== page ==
# Correction of plasma TAC for metabolites

It is common that the PET tracer is metabolized in the liver, kidneys or other parts of the body already during the PET scan, and one or more of the metabolites is still carrying the isotope label. If labeled metabolites are found in the plasma in significant amounts, their proportion has to be subtracted from the plasma curve, because only the concentration of parent tracer can be used as input function in quantitative analysis of the tracer kinetics.

In brain studies the radioactive metabolites, that usually are
more polar than the authentic tracer, do not usually pass the
blood-brain barrier (BBB), but in other tissues,
especially in oncological studies, marked uptake of radioactive metabolite(s) can be observed.
In those cases the plasma concentrations of both the parent tracer and the radioactive metabolite
may have to included in the compartmental model or spectral analysis
(Tomasi et al., 2012; Ichise et al., 2016).
Small polar radiometabolites, such as [^{11}C]formaldehyde and
[^{11}C]CO_{2} can pass even the
BBB, and substantially affect the brain tissue concentrations and reduce the signal-to-background
ratio (Johansen et al., 2018).

## Metabolite correction in TPC

The fractions of authentic (parent) tracer in plasma must be written in an ASCII file (fraction data). A mathematical function can be fitted to these fractions. Total radioactivity in plasma (PTAC) is measured from arterial plasma samples. With that and the fitted parent fractions, metabolite corrected plasma curve can be calculated using metabcor. TACs of radioactive metabolites in plasma can also be saved, if necessary.

**Figure 1.** Example of plasma metabolite correction in [^{11}C]flumazenil
study: each plasma concentration concentration (black) is multiplied by the parent tracer fraction
at each sample time point; result is the curve of unchanged (parent) radioligand concentration in
plasma (red).

## Alternative metabolite correction methods

### Mathematical metabolite correction

For references, see Burger and Buck (1996), and Sanabria-Bohórquez et al. (2000).

### Population based methods

Ideally, fractions of plasma metabolites should be measured for each person participating in
a PET study. However, the measured fraction curves are sometimes noisy, or there are missing samples.
One alternative is to calculate population average curve of
the fractions of parent tracer in the plasma, if the inter-individual variation in the rate of
metabolism is small. Population average must be determined from a group that is comparable to the
study population by their age, sex, and body weight. For example, for rate of metabolism of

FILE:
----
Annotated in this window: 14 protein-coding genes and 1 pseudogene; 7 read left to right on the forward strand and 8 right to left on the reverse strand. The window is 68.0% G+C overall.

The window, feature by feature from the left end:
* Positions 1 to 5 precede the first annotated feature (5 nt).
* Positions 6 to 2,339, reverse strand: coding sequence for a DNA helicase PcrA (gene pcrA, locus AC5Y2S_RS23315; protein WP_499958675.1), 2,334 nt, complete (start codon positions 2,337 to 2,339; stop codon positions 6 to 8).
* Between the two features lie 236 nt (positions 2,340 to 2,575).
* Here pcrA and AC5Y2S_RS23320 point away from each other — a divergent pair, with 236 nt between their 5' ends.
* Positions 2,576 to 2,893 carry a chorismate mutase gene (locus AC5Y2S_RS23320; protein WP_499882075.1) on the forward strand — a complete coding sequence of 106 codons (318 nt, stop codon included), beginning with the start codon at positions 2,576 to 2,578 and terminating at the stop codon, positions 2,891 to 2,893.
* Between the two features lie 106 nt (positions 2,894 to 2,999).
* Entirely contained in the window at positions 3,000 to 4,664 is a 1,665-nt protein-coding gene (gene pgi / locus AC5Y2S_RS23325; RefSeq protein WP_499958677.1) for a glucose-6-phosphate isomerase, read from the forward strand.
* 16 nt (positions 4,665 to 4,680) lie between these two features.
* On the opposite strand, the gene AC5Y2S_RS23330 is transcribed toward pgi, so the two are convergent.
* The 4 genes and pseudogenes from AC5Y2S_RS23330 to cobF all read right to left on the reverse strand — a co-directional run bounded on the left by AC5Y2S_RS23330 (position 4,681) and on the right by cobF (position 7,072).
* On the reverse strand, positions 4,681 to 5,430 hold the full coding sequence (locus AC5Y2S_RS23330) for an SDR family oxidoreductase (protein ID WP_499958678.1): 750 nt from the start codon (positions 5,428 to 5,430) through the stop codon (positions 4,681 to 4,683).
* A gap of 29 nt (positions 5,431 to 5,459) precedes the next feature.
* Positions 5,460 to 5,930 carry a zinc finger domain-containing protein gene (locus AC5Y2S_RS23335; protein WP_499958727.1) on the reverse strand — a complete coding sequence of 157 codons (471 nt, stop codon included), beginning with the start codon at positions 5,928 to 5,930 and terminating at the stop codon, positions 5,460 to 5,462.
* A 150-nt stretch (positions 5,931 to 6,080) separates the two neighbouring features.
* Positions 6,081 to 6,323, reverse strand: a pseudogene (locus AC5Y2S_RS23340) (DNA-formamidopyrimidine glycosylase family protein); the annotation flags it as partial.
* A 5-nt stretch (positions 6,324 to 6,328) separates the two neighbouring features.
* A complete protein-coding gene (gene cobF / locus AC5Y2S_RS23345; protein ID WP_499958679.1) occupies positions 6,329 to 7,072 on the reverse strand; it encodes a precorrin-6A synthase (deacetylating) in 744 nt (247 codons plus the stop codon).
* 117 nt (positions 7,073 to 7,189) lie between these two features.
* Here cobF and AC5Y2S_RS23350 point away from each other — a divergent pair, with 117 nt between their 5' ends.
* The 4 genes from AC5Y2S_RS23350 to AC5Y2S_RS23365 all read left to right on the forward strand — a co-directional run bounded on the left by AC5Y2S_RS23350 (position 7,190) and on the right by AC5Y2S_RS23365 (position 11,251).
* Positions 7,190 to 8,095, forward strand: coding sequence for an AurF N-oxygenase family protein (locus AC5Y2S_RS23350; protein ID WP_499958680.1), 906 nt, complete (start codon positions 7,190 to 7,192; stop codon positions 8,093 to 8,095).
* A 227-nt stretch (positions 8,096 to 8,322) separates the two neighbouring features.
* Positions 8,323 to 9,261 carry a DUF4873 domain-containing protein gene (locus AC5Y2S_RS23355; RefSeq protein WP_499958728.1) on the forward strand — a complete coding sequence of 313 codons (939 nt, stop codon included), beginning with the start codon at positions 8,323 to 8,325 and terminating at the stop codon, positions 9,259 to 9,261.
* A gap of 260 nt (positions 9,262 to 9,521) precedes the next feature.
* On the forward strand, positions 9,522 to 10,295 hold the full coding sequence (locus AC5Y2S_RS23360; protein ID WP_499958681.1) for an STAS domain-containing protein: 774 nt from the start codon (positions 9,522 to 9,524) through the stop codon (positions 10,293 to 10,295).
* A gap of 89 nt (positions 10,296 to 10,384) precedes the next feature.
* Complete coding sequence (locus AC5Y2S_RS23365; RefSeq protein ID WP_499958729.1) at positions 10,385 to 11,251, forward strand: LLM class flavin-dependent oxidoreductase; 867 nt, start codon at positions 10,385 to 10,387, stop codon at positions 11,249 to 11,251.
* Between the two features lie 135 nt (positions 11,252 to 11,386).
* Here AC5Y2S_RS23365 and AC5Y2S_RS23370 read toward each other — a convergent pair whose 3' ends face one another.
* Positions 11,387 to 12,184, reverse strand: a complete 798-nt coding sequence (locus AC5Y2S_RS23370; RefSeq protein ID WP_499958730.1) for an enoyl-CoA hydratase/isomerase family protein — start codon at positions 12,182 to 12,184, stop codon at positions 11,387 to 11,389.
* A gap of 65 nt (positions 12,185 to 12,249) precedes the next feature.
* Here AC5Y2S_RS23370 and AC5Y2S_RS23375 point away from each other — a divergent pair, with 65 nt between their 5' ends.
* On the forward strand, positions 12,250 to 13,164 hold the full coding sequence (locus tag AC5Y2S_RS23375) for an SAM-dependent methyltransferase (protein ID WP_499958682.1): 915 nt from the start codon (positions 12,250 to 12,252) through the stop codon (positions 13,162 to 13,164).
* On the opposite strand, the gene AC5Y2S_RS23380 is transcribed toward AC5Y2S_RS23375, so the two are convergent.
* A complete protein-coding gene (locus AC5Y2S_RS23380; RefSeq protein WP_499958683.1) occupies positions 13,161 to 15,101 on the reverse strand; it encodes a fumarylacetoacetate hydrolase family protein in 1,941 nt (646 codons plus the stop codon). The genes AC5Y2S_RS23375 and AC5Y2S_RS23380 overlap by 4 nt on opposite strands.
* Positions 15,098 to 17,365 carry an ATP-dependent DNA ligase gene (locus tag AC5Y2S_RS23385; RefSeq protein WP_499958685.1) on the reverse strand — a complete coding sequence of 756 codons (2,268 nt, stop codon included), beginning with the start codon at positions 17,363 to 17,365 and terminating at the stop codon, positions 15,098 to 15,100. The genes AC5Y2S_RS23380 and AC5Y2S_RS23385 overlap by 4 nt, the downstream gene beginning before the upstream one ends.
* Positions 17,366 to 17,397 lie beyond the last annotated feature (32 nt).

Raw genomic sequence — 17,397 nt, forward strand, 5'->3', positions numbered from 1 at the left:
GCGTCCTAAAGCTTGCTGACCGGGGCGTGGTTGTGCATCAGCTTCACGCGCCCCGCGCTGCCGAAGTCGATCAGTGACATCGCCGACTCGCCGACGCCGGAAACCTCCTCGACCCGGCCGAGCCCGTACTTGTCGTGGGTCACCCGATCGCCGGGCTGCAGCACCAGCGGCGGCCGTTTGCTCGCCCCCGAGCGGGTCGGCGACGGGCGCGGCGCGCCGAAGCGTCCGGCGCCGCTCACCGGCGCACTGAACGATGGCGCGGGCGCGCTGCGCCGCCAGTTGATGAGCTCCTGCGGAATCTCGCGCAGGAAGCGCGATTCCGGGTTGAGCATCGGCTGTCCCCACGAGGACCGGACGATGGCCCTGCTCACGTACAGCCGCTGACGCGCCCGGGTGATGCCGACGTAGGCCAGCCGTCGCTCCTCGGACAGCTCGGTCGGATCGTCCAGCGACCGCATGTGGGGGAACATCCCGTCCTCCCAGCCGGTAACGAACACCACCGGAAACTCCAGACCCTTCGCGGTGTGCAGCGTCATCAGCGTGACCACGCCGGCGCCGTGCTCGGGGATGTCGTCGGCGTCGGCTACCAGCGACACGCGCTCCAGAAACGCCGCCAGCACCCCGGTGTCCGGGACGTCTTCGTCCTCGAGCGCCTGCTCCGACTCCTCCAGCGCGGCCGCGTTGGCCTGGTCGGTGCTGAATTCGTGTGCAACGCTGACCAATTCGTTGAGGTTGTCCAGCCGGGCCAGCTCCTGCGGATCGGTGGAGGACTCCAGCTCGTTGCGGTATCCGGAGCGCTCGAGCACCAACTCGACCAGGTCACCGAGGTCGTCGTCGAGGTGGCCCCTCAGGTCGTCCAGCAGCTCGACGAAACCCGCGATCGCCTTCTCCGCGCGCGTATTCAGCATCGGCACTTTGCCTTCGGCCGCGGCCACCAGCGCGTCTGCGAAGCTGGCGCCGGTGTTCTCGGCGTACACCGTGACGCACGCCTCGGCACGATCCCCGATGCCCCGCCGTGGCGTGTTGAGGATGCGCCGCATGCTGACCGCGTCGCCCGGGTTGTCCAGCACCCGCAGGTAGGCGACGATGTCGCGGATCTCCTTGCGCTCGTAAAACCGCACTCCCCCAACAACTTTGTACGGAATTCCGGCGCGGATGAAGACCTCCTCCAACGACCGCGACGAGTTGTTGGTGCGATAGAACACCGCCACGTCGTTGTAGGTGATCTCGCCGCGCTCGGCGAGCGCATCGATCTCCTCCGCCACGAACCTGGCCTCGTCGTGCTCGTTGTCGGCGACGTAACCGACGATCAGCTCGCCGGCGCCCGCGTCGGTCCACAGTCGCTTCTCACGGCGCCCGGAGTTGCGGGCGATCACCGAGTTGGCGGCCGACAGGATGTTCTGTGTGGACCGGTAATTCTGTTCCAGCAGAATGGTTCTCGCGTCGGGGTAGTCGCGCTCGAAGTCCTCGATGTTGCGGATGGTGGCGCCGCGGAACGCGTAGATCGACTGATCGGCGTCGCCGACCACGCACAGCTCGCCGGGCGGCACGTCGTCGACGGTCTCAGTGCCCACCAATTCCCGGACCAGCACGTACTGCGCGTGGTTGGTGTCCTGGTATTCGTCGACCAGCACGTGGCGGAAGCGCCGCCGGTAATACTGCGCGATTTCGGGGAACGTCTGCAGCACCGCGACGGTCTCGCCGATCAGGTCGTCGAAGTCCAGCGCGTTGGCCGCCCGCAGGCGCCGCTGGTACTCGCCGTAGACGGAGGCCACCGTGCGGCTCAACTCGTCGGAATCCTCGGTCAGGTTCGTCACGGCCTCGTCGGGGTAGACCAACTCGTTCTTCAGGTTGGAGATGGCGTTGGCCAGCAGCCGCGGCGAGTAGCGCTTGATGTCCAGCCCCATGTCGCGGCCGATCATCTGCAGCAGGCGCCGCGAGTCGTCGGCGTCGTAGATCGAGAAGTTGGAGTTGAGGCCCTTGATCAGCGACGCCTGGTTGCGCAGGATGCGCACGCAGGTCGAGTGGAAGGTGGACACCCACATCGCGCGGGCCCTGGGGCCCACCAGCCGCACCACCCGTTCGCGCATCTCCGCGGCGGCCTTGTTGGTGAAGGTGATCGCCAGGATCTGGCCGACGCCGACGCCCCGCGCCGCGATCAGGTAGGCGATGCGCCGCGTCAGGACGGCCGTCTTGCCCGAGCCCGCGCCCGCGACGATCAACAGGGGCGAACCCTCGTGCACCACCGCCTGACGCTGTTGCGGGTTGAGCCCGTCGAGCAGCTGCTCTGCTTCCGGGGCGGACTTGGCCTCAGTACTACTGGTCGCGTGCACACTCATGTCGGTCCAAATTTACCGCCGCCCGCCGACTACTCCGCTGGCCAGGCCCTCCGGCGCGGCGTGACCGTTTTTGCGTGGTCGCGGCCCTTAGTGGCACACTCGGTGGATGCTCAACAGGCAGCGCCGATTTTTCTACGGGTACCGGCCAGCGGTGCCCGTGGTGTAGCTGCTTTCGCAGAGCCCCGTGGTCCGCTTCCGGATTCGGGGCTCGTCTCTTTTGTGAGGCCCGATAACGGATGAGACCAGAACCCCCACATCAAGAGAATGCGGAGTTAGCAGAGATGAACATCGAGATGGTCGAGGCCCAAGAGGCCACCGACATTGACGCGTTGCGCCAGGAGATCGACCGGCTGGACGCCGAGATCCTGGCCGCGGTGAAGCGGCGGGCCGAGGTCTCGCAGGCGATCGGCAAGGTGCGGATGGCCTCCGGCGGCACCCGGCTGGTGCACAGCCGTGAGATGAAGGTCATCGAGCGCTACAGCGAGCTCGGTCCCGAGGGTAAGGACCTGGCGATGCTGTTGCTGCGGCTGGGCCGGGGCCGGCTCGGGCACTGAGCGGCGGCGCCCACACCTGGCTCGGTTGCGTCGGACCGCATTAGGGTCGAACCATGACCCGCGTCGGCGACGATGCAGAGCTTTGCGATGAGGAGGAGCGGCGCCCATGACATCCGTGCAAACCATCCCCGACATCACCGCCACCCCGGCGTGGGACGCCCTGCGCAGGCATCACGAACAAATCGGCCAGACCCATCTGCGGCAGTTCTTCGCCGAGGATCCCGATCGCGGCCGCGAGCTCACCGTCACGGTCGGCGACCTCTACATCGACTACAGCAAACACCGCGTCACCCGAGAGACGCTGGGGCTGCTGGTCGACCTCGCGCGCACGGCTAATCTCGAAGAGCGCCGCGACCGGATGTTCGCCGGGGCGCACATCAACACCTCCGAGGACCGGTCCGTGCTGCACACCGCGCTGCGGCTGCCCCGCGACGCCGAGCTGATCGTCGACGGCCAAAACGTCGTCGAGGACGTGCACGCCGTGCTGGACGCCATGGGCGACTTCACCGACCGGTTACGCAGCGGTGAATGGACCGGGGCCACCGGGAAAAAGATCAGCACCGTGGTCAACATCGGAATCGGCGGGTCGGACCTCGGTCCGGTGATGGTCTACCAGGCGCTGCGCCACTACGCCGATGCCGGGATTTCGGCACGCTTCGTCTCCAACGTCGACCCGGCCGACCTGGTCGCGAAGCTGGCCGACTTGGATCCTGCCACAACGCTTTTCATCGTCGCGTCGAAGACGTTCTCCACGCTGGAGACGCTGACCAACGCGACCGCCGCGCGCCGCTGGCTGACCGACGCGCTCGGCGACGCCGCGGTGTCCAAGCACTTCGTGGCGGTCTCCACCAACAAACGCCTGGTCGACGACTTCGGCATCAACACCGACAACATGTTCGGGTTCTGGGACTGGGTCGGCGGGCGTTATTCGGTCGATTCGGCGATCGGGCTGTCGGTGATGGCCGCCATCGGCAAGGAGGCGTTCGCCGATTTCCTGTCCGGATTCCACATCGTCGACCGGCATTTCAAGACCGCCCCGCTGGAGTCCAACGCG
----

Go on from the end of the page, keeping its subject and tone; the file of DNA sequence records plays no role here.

[^{18}F]FDPN a significant gender difference has been found (Henriksen et al., 2006).

The population average fraction curve can be fitted to a function, for example to the “Hill-type” or power or exponential functions, if there were only few samples or if the fraction curve must be extrapolated. In the fitting, use the weights that were written in the mean fraction curve.

## See also:

- Fractions of authentic tracer in plasma
- Converting percentage values to fractions in plasma parent fraction files
- Processing input data
- [
^{15}O]O_{2}metabolite correction - [
^{11}C]CO_{2}as a metabolite

## References:

Burger C, Buck A. Tracer kinetic modelling of receptor data with mathematical metabolite
correction. *Eur J Nucl Med.* 1996; 23(5): 539-545.

Henriksen G, Spilker ME, Sprenger T, Hauser AI, Platzer S, Boecker H, Toelle TR, Schwaiger M,
Wester H-J. Gender dependent rate of metabolism of the opioid receptor-PET ligand
[^{18}F]fluoroethyldiprenorphine. *Nuklearmedizin* 2006; 45: 197-200.

Huang SC, Barrio JR, Yu DC, Chen B, Grafton S, Melega WP, Hoffman JM, Satyamurthy N, Mazziotta JC,
Phelps ME. Modelling approach for separating blood time-activity curves in positron emission
tomographic studies. *Phys Med Biol.* 1991; 36(6): 749–761.

Ichise M, Kimura Y, Shimada H, Higuchi M, Suhara T. PET quantification in molecular brain imaging
taking into account the contribution of the radiometabolite entering the brain. In:
Kuge Y et al. (eds.), *Perspectives on Nuclear Medicine for Molecular Diagnosis and
Integrated Therapy*, Springer, 2016.

Nagar S, Argikar UA, Tweedie DJ (eds). *Enzyme Kinetics in Drug Metabolism - Fundamentals and
Applications.* Humana Press, 2014, ISBN 978-1-62703-757-0.

Nelissen N, Warwick J, Dupont P (2012). Kinetic modelling in human brain imaging. In:
*Positron Emission Tomography - Current Clinical and Research Aspects*,
Dr. Chia-Hung Hsieh (Ed.), ISBN: 978-953-307-824-3, InTech.
doi: 10.5772/30052.

Sanabria-Bohórquez SM, Labar D, Levêque P, Bol A, De Volder AG, Michel C, Veraart C.
[^{11}C]Flumazenil metabolite measurement in plasma is not necessary for accurate brain
benzodiazepine receptor quantification. *Eur J Nucl Med.* 2000; 27:1674-1683.

Sestini S, Halldin C, Mansi L, Castagnoli A, Farde L. Pharmacokinetic analysis of plasma curves
obtained after i.v. injection of the PET radioligand [11C] raclopride provides likely explanation
for rapid radioligand metabolism. *J Cell Physiol.* 2012; 227: 1663-1669.

Tomasi G, Kimberley S, Rosso L, Aboagye E, Turkheimer F. Double-input compartmental modeling and
spectral analysis for the quantification of positron emission tomography data in oncology.
*Phys Med Biol.* 2012; 57: 1889-1906.

Tags: Input function, Metabolite correction, Parent fraction, Plasma

Created at: 2008-03-02

Updated at: 2018-02-06

Written by: Vesa Oikonen